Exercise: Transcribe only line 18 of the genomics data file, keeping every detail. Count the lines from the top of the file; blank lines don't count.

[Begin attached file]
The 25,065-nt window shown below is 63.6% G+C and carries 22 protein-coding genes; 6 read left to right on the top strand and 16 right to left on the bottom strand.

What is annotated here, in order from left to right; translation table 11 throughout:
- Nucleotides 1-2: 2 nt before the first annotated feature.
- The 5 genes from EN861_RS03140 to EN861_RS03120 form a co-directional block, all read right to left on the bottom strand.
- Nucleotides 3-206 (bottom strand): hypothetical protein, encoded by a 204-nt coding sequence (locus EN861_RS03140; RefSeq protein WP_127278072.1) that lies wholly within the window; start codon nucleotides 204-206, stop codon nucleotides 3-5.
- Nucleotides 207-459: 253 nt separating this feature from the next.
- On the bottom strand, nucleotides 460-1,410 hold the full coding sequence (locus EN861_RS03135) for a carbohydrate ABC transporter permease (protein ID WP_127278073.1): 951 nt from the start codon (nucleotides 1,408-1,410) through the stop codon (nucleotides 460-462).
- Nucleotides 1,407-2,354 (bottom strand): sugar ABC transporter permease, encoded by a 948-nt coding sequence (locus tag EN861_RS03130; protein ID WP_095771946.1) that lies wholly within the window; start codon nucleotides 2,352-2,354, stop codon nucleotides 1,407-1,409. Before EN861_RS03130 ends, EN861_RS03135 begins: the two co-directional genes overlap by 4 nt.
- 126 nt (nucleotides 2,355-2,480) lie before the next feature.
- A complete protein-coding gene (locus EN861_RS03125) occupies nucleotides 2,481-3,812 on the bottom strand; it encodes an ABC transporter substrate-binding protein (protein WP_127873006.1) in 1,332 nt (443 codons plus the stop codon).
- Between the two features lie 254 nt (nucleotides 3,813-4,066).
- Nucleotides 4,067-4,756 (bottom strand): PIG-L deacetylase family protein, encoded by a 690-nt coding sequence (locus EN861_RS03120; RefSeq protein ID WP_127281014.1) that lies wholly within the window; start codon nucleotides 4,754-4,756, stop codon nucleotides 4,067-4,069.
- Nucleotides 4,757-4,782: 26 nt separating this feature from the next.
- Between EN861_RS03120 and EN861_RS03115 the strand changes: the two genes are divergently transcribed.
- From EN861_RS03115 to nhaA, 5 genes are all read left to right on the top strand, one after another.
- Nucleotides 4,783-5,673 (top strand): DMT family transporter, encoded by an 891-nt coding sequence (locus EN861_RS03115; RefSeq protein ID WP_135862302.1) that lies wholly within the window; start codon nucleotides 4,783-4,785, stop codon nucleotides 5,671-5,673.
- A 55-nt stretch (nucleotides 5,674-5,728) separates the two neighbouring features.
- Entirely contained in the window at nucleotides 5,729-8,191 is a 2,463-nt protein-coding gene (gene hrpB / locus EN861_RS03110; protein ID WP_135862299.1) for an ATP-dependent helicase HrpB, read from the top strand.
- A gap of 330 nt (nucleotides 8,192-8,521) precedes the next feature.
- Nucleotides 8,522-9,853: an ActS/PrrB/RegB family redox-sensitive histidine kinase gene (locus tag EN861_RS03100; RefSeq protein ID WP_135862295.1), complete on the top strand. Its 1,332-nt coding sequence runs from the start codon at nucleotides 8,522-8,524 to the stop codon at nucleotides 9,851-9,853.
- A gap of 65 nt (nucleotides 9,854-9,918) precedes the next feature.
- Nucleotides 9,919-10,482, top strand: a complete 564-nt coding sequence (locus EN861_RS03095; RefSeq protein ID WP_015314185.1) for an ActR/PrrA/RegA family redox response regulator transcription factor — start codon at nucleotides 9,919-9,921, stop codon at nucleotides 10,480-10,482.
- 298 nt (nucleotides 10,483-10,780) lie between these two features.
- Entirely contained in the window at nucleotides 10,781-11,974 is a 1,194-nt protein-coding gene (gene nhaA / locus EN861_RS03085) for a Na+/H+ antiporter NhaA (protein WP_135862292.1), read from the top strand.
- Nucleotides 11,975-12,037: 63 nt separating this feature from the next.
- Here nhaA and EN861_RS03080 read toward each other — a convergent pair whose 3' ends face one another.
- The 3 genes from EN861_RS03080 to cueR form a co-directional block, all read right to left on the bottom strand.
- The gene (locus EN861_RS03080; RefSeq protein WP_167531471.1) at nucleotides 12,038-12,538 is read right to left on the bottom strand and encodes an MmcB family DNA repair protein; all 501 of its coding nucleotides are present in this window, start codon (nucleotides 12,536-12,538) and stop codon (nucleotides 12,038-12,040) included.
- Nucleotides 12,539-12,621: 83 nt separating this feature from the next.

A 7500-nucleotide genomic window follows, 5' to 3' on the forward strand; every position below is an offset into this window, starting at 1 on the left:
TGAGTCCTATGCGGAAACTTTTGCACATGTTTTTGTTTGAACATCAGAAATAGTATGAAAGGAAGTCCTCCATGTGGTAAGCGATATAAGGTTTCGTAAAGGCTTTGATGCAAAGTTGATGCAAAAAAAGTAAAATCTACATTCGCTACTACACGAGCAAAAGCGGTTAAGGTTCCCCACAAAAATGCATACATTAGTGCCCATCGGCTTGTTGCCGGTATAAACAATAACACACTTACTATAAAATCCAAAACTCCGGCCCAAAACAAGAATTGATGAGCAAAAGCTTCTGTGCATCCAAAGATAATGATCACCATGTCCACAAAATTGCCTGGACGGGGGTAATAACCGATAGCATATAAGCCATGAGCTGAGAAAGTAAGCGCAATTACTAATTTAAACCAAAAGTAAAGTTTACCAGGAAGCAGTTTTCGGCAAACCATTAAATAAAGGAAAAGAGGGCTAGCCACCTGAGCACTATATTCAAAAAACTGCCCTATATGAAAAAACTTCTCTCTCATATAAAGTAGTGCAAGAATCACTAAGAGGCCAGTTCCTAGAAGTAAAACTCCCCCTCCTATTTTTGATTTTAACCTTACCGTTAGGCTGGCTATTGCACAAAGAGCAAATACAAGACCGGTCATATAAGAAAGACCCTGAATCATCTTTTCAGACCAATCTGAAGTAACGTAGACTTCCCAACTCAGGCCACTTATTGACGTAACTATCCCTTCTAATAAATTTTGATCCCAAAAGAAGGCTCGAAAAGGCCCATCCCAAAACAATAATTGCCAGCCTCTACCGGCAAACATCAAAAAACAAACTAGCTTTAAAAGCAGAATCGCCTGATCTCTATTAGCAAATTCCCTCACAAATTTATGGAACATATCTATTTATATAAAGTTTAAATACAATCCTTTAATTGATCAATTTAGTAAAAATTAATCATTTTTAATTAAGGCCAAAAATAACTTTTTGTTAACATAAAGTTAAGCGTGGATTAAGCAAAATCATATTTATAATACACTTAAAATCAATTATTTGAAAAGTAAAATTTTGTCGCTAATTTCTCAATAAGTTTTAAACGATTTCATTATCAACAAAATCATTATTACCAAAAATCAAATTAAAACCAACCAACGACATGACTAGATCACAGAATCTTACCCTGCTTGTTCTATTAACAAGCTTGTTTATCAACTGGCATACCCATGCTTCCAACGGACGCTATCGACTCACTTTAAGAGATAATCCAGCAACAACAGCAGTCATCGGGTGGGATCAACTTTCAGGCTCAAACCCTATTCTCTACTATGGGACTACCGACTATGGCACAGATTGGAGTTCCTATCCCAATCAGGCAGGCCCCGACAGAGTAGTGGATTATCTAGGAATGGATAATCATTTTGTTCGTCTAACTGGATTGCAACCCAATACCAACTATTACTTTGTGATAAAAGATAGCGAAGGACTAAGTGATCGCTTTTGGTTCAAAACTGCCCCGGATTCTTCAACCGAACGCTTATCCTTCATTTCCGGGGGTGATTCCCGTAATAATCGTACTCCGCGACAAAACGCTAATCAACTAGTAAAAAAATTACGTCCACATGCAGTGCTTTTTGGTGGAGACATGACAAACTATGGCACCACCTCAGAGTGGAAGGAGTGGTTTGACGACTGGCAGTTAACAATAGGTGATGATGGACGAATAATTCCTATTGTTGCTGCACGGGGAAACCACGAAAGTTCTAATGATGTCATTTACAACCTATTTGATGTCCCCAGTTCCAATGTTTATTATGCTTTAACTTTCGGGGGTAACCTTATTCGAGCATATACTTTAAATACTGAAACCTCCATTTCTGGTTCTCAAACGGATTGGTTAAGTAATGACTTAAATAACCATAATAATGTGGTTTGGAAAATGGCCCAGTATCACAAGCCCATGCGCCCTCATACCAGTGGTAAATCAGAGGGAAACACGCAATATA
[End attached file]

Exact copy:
- Entirely contained in the window at nucleotides 5,729-8,191 is a 2,463-nt protein-coding gene (gene hrpB / locus EN861_RS03110; protein ID WP_135862299.1) for an ATP-dependent helicase HrpB, read from the top strand.